Does Smoked Salmon Go Bad?

Does smoked salmon go bad or not? How long does smoked salmon last and how do you tell if it has gone off? Here are the answers.

A seafood delicacy, the preparation of smoked salmon involves being cured either with hot smoke, cooked all the way through at 120–180°F, or cold smoke. Cold smoked salmon is considered raw because it is cured in salt for 24 hours then smoked at 75–85°F.

With its delicious taste comes Vitamins B and D while also being a good source of protein, and is, therefore, an excellent addition to your kitchen.

But smoked salmon can also be pricey so is considered a luxury food item. Because of this, you may have stocked up and might be wondering how long your salmon supply will last.

Luckily, there are simple ways to keep salmon good for longer, and below you will find a guide on how to store smoked salmon to extend its freshness.

How Do I Know My Smoked Salmon Has Gone Off?

Smoked salmon, being fish, will go off if not eaten. The first thing you should always do when observing the quality of your salmon is to check the best-by date. If it is more than a week past the recommended date, throw it in the trash. The same applies if the packet has already been opened.

If it is within the best-by date, but you’re unsure whether it’s okay or not, check its smell and appearance.

Off salmon gives off a rather acidic, repulsive smell. Unfortunately, if the salmon stinks terribly, it means it’s time to chuck it out immediately. Even if it actually is safe to eat, the smell will ruin the taste and is not worth eating.

That lovely pink color fresh salmon is? You know it’s gone bad if it’s changed to a much duller pink or a light greenish shade. It gets worse: a slimy film may appear on the surface that is not at all appetizing to look at.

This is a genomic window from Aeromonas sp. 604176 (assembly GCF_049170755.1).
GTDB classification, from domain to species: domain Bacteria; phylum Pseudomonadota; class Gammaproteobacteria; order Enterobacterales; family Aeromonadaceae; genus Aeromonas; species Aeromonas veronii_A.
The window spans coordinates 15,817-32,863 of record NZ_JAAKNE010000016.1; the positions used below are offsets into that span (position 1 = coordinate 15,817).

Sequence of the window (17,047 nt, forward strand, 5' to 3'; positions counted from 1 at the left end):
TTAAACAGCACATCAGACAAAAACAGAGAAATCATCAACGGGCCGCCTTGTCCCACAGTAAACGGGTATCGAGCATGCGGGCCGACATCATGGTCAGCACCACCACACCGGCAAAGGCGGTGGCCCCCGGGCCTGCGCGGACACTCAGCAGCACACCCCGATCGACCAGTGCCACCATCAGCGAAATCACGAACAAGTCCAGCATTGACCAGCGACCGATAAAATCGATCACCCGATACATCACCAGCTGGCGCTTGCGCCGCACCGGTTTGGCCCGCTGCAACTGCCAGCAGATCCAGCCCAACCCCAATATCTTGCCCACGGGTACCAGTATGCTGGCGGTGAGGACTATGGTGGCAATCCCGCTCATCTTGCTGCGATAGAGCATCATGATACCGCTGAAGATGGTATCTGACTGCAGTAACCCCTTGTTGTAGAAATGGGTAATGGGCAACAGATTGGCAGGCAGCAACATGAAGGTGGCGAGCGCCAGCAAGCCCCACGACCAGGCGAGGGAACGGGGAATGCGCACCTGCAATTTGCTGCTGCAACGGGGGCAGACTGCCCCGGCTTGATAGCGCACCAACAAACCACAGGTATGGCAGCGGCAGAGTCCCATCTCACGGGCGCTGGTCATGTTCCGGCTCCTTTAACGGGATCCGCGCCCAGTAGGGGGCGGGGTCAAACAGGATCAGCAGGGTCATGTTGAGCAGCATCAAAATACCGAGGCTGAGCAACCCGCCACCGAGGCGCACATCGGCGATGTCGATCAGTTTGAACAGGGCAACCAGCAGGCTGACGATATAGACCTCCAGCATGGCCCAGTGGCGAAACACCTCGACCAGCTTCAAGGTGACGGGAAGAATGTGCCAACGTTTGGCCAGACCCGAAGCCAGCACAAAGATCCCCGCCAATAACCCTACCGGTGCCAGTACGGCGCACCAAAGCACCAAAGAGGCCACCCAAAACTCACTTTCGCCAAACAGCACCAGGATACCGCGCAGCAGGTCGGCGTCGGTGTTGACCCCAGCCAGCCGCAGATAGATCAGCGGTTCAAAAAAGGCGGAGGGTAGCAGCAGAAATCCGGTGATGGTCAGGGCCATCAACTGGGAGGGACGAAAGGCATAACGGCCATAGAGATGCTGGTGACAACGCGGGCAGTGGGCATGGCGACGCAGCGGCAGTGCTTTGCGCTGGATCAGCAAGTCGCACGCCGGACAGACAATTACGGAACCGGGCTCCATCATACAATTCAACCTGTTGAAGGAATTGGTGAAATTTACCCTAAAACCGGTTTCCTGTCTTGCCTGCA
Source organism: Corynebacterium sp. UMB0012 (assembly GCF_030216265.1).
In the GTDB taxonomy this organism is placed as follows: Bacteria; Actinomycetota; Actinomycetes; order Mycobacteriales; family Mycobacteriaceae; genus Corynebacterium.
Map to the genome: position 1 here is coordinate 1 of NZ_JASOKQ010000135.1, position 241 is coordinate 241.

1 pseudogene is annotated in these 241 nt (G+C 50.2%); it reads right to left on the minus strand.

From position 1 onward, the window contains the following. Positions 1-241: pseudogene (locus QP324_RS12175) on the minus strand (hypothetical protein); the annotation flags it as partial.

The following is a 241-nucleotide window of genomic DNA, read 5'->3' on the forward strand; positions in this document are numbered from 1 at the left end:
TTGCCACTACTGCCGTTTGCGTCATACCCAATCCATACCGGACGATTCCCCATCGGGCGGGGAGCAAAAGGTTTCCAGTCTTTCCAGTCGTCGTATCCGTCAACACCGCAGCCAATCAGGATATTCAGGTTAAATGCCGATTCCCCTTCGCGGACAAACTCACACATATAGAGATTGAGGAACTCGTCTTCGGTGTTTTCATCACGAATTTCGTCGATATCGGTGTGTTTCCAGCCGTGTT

If you see mold growing on your smoked salmon, throw away the whole package.

If there are no obvious signs of spoilage, but you are still uncertain, brave a taste. This won’t cause any harm and will give you a clear idea of whether something’s not quite right (in which case, discard) or tastes just fine.

How Do I Store Smoked Salmon?

The good news is smoked salmon is vacuum-packed so left unopened, it should last two or three weeks from the manufacturing date. Keep it in the fridge, preferably the bottom shelf where meat and fish are usually stored as this will be the coldest section of the fridge.

Want to know the best part? Salmon will keep for much longer if frozen. For it to retain its taste quality and freshness, store it in your freezer and eat within two to three months.

For extra safety, here’s a handy tip: wrap the smoked salmon packet in airtight aluminum foil, cling film or a tightly sealed freezer bag. Your salmon will be fine for six months, although after three months, the taste may begin to degrade.

It is not recommended to store smoked salmon outside of a fridge. Your salmon will go off very quickly otherwise!

If your pack is opened, eat within five days. Again, wrapping it with aluminum foil, cling film or a freezer bag will extend the shelf life, meaning it may last for up to seven days.

It gets better: you can also freeze opened salmon, which should stretch its freshness to two or three months. As always, for best results ensure it is wrapped tightly.

How Do I Thaw Smoked Salmon?

For both opened and unopened packets of smoked salmon, there are two ways you can thaw it safely:

  1. Place in your refrigerator. This takes longer to thaw but allows your salmon to stay fresh for an extra three to four days.
  2. Leave it to defrost in hot or cold water (depending on how much time you can spare). Make sure you consume the salmon on the day of defrosting.

It is unsafe to refreeze and re-thaw smoked salmon so make sure to cook it the first time it’s thawed and eat soon after.

The Verdict

The bottom line is, if something seems fishy (pun intended) about your smoked salmon, then yes, it has gone bad and you need to discard it. Ensure you follow the guidelines above as eating spoiled salmon will not only be an unpleasant experience but may also contain harmful bacteria or pathogens.

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Alisa Shimoyama

Alisa eats her way around the world on her travels and likes to have good food ready and waiting for her when she gets back.